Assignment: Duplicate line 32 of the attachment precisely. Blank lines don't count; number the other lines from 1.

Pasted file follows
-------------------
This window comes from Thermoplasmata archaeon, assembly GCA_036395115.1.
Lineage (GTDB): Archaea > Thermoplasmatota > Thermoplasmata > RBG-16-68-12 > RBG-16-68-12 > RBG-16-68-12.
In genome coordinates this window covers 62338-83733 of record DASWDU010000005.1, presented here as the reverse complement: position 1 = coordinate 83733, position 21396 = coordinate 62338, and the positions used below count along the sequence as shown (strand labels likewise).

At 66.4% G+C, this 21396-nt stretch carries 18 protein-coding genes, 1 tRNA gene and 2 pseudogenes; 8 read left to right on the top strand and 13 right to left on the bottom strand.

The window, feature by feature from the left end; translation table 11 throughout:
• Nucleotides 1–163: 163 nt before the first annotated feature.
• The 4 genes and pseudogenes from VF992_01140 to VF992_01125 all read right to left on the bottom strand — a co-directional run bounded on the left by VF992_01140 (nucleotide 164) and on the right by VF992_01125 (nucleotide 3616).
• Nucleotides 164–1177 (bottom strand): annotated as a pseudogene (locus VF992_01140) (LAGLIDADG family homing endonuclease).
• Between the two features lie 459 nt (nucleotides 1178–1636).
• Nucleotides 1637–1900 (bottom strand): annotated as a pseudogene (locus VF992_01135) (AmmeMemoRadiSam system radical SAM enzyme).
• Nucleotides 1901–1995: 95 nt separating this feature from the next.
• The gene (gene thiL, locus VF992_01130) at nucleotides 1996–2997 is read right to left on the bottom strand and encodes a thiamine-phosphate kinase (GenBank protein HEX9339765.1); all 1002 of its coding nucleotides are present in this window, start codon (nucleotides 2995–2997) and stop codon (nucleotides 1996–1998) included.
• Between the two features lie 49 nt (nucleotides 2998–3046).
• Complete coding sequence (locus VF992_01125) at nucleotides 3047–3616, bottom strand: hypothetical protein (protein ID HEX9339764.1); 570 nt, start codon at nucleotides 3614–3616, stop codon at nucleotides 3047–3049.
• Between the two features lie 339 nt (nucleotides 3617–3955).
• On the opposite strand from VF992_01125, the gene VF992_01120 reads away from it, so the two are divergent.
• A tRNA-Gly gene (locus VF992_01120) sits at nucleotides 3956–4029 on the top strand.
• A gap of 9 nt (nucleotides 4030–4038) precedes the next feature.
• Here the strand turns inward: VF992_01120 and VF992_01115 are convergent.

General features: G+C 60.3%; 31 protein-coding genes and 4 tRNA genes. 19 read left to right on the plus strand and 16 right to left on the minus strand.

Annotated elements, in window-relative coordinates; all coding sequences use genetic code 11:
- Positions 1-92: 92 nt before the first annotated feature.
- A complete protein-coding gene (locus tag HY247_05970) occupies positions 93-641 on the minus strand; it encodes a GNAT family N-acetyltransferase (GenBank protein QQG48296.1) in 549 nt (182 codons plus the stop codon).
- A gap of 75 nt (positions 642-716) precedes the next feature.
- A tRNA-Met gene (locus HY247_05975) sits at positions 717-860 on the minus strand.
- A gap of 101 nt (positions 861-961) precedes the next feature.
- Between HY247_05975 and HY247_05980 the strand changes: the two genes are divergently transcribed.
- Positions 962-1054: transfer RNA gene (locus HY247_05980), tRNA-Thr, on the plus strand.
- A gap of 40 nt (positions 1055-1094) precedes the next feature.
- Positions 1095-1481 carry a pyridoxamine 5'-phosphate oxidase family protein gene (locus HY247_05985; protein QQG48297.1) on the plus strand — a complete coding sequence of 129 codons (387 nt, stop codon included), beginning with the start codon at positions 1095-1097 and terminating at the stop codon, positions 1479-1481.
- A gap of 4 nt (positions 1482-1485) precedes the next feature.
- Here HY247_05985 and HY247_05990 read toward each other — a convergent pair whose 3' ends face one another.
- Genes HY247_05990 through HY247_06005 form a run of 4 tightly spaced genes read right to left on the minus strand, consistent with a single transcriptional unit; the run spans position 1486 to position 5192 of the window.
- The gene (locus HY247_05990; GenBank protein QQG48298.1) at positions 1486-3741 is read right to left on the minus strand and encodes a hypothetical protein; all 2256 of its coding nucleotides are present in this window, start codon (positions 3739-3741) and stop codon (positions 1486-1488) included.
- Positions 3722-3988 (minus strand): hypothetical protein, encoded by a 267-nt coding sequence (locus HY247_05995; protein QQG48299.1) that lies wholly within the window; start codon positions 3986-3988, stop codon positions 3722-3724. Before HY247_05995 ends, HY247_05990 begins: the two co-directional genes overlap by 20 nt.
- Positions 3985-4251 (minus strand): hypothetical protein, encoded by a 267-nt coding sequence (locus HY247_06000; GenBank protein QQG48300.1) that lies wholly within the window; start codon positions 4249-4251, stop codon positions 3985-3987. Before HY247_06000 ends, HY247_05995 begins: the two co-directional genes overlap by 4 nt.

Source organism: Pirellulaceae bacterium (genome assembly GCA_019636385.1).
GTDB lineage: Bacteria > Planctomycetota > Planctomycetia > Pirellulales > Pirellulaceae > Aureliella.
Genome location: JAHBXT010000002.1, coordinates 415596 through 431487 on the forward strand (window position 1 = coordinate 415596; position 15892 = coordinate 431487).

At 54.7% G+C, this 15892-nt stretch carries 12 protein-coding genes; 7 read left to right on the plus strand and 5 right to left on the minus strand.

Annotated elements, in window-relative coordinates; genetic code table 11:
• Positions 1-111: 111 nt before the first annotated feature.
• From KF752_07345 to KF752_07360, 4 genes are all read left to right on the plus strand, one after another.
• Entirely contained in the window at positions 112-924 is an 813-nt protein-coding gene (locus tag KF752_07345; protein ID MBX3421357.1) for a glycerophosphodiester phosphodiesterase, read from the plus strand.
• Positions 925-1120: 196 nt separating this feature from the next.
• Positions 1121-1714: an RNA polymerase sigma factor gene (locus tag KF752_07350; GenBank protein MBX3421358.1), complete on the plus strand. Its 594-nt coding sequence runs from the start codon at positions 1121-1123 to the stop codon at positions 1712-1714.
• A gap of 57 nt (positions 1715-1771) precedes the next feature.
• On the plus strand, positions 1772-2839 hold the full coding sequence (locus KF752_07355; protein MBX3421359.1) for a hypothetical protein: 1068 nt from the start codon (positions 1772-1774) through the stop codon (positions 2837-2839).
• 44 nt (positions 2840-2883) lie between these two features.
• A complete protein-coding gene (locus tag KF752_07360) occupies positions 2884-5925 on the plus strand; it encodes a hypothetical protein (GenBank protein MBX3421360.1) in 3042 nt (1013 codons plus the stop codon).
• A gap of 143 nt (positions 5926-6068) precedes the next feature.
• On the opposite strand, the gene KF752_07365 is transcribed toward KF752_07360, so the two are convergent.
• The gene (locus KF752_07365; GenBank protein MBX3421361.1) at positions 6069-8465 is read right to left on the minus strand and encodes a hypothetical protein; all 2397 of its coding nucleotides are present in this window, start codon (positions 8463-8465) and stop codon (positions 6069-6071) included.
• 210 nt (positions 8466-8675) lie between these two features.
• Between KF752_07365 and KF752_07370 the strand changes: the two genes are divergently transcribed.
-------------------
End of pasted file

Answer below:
- Here HY247_05985 and HY247_05990 read toward each other — a convergent pair whose 3' ends face one another.